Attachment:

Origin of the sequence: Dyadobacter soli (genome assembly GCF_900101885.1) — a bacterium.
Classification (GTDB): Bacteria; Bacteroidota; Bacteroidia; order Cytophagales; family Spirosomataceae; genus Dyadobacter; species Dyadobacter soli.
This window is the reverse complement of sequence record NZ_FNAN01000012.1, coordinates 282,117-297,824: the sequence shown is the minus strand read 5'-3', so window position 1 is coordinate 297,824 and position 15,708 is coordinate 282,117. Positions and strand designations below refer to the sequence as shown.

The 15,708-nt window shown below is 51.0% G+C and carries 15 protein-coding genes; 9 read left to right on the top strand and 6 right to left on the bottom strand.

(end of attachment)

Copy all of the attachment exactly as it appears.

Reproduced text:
Origin of the sequence: Dyadobacter soli (genome assembly GCF_900101885.1) — a bacterium.
Classification (GTDB): Bacteria; Bacteroidota; Bacteroidia; order Cytophagales; family Spirosomataceae; genus Dyadobacter; species Dyadobacter soli.
This window is the reverse complement of sequence record NZ_FNAN01000012.1, coordinates 282,117-297,824: the sequence shown is the minus strand read 5'-3', so window position 1 is coordinate 297,824 and position 15,708 is coordinate 282,117. Positions and strand designations below refer to the sequence as shown.

The 15,708-nt window shown below is 51.0% G+C and carries 15 protein-coding genes; 9 read left to right on the top strand and 6 right to left on the bottom strand.